09:33 Mike: Wow that is, I've never really heard it that and definitely broken down. I'd love those three or plus four components, but the way you explain that, because it's true. You think estate planning, I don't have as state how you just framed it so well, but really what you're saying is parents, especially parents of minor kids, which is what your firm is all about. Really just need a What is going to happen? If something is to happen to you and you need to have that. And so that was going to be my next question is is this important? I think it's pretty obvious. It's important because if something were to happen, you not only need have a plan for those minor kids or even a transitioning into adulthood or adult kids, making sure that what is going to happen with guardianship, your stuff and all of that. But then of course, I assume we have some process here make sure it's all written down in the right way so that it happens in the right.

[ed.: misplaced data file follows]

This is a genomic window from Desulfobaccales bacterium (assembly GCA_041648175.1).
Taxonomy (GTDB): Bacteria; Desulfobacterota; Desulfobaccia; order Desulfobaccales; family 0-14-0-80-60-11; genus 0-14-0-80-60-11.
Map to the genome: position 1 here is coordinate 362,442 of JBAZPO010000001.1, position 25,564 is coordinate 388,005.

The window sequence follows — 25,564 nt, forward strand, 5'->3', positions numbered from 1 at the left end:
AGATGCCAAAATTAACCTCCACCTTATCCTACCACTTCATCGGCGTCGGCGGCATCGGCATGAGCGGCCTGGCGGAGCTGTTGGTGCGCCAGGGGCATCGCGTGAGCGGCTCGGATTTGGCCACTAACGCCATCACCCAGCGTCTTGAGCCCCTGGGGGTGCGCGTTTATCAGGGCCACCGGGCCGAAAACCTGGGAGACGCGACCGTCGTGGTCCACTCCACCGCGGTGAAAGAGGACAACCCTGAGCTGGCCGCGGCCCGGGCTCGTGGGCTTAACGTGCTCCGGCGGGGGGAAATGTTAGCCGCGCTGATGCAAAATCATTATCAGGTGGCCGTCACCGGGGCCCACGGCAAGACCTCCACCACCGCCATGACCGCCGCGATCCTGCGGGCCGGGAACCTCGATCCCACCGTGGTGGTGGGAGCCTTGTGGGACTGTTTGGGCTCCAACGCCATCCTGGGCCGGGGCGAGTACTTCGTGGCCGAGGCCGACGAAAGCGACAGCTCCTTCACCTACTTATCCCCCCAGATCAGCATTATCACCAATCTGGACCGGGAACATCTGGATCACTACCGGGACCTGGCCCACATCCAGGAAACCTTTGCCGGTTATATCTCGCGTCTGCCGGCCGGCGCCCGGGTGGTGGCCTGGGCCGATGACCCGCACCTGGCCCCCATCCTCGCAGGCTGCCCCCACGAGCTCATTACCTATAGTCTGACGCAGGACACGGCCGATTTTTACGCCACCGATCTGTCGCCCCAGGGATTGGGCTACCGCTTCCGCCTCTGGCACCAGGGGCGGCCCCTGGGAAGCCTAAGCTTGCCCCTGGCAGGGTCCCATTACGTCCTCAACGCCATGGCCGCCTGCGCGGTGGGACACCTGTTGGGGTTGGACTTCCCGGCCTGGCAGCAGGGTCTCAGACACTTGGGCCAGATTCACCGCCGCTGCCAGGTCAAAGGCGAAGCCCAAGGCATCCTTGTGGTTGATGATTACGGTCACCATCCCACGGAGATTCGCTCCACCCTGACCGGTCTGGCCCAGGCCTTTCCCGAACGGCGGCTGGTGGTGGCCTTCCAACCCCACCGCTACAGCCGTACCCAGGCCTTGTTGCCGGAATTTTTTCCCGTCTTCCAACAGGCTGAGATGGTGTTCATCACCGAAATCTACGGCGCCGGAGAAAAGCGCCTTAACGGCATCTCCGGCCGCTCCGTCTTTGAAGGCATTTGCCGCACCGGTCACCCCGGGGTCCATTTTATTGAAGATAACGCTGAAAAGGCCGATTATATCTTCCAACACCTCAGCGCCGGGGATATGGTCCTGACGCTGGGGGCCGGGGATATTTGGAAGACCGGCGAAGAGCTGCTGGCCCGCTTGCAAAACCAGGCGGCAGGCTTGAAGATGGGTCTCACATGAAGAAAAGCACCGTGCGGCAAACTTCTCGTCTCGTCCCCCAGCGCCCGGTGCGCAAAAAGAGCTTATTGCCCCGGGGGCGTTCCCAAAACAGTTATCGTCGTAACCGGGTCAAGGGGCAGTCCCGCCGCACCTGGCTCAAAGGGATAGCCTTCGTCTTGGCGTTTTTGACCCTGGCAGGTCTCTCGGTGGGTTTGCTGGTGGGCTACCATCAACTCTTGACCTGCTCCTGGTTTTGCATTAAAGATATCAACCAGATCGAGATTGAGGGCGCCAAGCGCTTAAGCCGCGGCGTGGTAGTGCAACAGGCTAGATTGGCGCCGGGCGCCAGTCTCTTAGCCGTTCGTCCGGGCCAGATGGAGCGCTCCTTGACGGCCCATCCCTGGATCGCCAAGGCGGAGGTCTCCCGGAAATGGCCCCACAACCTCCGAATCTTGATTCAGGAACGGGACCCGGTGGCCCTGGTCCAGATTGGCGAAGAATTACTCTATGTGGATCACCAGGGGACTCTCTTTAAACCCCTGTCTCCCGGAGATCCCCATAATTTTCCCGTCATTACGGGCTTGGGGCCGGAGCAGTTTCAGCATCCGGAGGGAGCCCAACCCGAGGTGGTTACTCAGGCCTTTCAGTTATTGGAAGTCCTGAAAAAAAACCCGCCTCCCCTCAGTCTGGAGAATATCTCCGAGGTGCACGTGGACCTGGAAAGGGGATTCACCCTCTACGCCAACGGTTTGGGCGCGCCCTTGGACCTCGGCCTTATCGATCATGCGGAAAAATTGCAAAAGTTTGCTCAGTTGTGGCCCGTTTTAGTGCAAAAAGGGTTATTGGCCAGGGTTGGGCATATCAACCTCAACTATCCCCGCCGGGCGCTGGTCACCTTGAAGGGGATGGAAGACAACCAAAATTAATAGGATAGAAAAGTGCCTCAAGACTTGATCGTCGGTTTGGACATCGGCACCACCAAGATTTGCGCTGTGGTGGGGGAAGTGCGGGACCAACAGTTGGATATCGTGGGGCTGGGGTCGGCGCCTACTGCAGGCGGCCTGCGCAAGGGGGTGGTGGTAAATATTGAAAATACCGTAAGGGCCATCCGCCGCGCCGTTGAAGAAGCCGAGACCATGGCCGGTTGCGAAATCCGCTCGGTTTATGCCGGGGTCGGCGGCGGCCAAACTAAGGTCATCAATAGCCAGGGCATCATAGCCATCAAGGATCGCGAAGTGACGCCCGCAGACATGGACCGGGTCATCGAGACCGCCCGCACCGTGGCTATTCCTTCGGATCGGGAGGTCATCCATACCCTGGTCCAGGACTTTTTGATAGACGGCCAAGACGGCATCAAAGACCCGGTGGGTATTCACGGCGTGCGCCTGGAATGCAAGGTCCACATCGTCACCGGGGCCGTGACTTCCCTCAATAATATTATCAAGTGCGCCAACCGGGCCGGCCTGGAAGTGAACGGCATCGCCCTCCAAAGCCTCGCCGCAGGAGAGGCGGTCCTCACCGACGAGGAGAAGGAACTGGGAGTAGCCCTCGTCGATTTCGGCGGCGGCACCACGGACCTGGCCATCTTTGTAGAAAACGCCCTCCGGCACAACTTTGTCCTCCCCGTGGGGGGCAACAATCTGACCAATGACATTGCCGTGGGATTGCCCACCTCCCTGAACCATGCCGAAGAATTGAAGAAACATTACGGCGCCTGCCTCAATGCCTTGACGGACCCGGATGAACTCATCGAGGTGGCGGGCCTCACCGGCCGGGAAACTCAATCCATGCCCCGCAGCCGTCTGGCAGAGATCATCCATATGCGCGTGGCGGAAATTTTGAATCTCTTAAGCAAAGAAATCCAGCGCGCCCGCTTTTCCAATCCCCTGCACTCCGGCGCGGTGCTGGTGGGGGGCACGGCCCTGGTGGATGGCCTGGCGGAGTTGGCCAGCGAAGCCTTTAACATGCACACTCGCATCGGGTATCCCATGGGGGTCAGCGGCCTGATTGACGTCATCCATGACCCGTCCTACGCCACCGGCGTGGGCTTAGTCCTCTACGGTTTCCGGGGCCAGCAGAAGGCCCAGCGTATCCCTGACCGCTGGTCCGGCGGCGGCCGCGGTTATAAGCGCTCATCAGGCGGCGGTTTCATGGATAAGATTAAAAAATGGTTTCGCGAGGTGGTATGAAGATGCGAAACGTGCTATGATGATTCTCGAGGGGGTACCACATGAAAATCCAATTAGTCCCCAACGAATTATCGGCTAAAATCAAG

10:31 David: and I could talk and I could talk about process, happy to talk about Let's go back Let's go back to the piece a moment And I want to dig And I want to dig in a little deeper I come at this with a this with a very well-defined point of view, and that is smart. Parents make a plan for their children's So if you're a if you're a of young child, young child I believe I believe that smart parents make a plan for their children's future. Now, the corollary to just follow that follow that out logically is stupid parents parents don't now that's not that's not because people are it's but a lot of parents know they know they need to get this done, but they haven't gotten it so we can get into why, but that's why that's number that's number one. Why it's important Number one, because smart parents do this Number two, your kids need and want you to know that you that plan for their for their future. They need to They this. They need to They need to know that mom and dad cared enough about to create a a plan so the kids have a bright future. Even if even if mom and dad aren't there. I know this because as a child as a child myself, I didn't always feel. Cared for and protected by one of I can still remember what it felt like 50 years ago to look around around and realize one of my one of my parents care about me and isn't protecting me and I never and I never want anyone. Else's To feel that way. I that way I never want anybody else's child to look back and say, why didn't mom and dad care to create a plan for what was going to what was going to happen to me if something happened to them So that's why this is so important but I also but I also recognize that not every parent knows what planning planning looks to get to get started which is one of the reasons we're out in the community as much as we as much as we are To try and of the things they want to be they want to be thinking the questions they want to be asking asking and answering and how to get a toehold into this planning process. So then the process around around planning is in our office, it looks something like this A prospective client client come in Come in. They'll meet with us one with one of the or one of the attorneys in our office. And the first part is really just to understand who is this prospective who are these people? What's important to them Let's Let's understand something about their family something about their kids, something about their extended their their And then and then really it's all about helping prospective get very very clear on where they are right now Where are Where are they in terms of what's going to happen to their kids If something happens to the parents right now where are where are they in terms of what's going to happen to their or who's or who's gonna make decisions there's a period of incapacity and for a and for a lot whether they're young families or families or empty the plan plan they've got right is is a default because they because they haven't created any plan So my, our job is really to is really to them get very very clear about what's going to happen under the default Because just if you got dropped you got dropped in the middle of but you knew you wanted to go wanted to go to but you didn't but you didn't know what in and nobody gave nobody gave you a map. Even if you had a map. If you didn't know you didn't know where you were starting from there's no way for to to where you want to So the starting the starting point is always, where are you right now Let's let's get everybody clear on where clear on where you are And And then we can talk about and you to get really really clear about where you want to be. instead of Where you are, is not where you want not where you want to He what where do you want to go And then let us take you by the hand and guide through the trip through the through the transition from where you are now to where you want to be from point To point B And so when we are we are meeting with a prospective client we've got an we've got an hour of there Where are Where are you? Where do you want to be? And identifying the problems and the solutions to those problems. Guiding the client prospective client from where they are from where they are to where they want to be And then it's And then it's all about what level of what planning is is the right level of planning Cause There's Levels of planning There's all different kinds of plans depending what you're trying what you're trying to accomplish And then fit for each other, each get into the get into the design phase of a plan where we say, okay, if this is where you want to where you want to be, let's start out step by step by step, by step how we're going to get And this is not this is not something that clients have to clients have to do on their They don't have to wander to wander around in the wilderness trying to figure this out for There are people who people who are available like who can just take can just take them by the hand and walk through a process so that at so that at the other end of They've created created a plan They've made the decisions for their They've created the plan We've helped them in the them in the creation of obviously the documents that are a part of that plan They get to a signing meeting they meeting, they signed documents, and now a tangible plan in place and they can walk away away from that with great big big sigh of relief, No that now They know They know exactly what's going to happen if something happens to And there's no And there's no what the future is bringing for their family their family